If you thought the 404 page was just an error message in HTML form - think again. Renny Gleeson has an amusing story about an opportunity missed.
The problem is that we programmers tend to think in terms of function. A 404 page is what we get the web server to serve up when it can't find anything corresponding to the page the user requested.
OK, that's all there is to it.
But no, Renny Gleeson's latest TED talk tells us that we need to consider the user, who is often crushed by the loss of an interaction with a page from your website. I think his is being serious in a humorous sort of way, but watch the video and see if you agree:
Some of the 404 pages are so engaging that I would bet that users probably prefer them and start to think of a broken link as a sort of treat that means they don't have to interact with the real, and probably more serious, aspects of the site.
Of course, as programmers we are dedicated to minimizing all bugs of every kind - but doesn't this new attitude to 404 errors mean we should tolerate them?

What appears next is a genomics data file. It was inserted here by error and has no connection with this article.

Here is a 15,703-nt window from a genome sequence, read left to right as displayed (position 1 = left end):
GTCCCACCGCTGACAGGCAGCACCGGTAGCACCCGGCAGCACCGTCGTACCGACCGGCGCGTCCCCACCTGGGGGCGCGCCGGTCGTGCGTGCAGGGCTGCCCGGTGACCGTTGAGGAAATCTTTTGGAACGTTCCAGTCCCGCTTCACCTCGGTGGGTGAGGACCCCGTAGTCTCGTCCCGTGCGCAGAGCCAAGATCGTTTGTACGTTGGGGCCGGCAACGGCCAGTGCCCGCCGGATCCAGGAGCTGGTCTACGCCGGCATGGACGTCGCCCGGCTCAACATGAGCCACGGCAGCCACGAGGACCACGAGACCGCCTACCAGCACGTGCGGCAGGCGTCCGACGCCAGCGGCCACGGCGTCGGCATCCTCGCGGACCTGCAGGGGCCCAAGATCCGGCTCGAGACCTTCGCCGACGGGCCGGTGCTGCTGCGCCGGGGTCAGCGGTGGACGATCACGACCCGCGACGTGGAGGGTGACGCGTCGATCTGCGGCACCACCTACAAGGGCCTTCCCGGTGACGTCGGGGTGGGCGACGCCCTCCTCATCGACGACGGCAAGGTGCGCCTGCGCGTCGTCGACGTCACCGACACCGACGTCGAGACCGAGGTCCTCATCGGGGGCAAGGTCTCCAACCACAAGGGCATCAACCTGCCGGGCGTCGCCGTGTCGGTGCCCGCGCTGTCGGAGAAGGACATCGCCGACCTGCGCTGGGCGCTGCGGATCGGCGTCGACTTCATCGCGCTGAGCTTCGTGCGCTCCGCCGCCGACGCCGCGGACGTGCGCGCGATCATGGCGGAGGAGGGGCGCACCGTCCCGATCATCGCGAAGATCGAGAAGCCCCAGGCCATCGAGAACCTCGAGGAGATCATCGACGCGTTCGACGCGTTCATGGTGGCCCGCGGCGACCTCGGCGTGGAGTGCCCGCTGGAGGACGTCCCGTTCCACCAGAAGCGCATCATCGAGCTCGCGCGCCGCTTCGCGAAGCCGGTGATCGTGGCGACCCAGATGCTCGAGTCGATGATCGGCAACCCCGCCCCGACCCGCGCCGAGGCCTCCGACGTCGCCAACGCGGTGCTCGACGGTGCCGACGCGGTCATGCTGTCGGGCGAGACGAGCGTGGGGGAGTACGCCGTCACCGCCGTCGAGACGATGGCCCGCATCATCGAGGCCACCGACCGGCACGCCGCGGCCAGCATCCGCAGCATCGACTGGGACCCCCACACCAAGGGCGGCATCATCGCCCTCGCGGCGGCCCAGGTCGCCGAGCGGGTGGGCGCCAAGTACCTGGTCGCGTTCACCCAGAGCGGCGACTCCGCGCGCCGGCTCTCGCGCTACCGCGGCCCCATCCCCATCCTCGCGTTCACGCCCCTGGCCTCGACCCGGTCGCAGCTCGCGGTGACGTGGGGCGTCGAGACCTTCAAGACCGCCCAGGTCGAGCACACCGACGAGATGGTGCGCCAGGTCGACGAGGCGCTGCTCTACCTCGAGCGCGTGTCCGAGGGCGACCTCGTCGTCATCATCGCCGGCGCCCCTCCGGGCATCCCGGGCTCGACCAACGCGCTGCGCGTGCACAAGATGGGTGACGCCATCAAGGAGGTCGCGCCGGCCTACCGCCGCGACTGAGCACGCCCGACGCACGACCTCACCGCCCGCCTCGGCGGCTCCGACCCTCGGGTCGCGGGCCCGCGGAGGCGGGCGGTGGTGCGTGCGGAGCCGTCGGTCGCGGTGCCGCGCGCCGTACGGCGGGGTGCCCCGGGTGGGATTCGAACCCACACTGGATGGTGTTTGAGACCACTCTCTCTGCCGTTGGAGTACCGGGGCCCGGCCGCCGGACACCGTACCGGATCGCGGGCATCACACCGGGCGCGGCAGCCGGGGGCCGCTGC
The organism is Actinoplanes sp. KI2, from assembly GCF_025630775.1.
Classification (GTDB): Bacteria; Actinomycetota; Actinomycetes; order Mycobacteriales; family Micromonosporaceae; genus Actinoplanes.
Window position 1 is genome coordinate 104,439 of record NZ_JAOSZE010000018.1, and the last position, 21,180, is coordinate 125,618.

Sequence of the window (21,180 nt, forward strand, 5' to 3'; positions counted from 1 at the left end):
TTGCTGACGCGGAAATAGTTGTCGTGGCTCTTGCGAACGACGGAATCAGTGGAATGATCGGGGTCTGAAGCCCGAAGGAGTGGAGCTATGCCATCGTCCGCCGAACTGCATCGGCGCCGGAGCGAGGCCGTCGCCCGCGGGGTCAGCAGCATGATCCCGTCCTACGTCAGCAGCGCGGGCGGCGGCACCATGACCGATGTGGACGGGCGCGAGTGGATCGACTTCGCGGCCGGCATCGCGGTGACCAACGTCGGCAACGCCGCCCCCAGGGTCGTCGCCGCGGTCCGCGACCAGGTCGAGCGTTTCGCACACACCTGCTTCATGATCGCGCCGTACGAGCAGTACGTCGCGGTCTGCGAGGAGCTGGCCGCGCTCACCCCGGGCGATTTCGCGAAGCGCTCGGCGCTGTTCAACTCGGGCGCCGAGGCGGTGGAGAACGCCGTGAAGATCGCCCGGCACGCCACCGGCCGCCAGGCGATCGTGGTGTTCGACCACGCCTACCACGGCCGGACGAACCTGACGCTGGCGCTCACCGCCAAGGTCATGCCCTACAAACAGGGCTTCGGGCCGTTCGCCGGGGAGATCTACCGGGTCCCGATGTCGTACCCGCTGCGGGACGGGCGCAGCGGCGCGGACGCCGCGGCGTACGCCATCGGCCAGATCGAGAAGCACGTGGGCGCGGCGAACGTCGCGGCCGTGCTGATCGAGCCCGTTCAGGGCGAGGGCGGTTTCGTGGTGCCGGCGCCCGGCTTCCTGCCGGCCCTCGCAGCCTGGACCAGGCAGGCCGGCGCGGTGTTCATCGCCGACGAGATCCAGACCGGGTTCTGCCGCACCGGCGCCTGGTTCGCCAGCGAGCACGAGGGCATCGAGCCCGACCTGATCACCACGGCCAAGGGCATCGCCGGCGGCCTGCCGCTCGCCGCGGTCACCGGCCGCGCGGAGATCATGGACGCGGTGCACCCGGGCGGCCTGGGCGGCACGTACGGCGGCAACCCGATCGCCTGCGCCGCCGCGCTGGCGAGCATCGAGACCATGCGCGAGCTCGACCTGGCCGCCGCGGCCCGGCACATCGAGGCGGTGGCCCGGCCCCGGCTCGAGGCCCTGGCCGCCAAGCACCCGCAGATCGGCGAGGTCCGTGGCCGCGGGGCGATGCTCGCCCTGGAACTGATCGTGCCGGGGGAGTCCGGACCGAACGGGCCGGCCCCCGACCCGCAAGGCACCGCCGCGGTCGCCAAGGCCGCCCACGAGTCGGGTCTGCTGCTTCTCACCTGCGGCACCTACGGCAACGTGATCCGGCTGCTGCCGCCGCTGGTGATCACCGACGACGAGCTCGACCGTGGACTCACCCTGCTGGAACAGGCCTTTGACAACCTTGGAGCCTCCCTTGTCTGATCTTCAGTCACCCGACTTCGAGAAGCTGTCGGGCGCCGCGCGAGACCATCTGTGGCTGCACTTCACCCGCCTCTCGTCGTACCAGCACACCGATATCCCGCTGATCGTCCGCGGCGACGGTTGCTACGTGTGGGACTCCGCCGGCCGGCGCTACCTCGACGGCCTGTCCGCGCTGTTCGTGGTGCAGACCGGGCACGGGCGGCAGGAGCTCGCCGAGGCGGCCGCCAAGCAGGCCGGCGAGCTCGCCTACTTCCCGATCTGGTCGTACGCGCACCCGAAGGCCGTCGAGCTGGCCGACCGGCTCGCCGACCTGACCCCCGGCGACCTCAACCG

And finally I Programmer is not going to improve its 404 page, even assuming we could find it...
We believe you should enjoy our content more than our broken links.
Now is there any scope for engaging the visitor in any of the other HTML error pages:
Seriously folks if you do find broken links on I Programmer please email email@example.com and we'll take appropriate action to stop you seeing the 404 page.
The Clarity Labs team of researchers at Michigan University made headlines last year with the release of its own IPA (Intelligent Personal Assistant), called Sirius. Sirius was mistakenly regarded by [ ... ]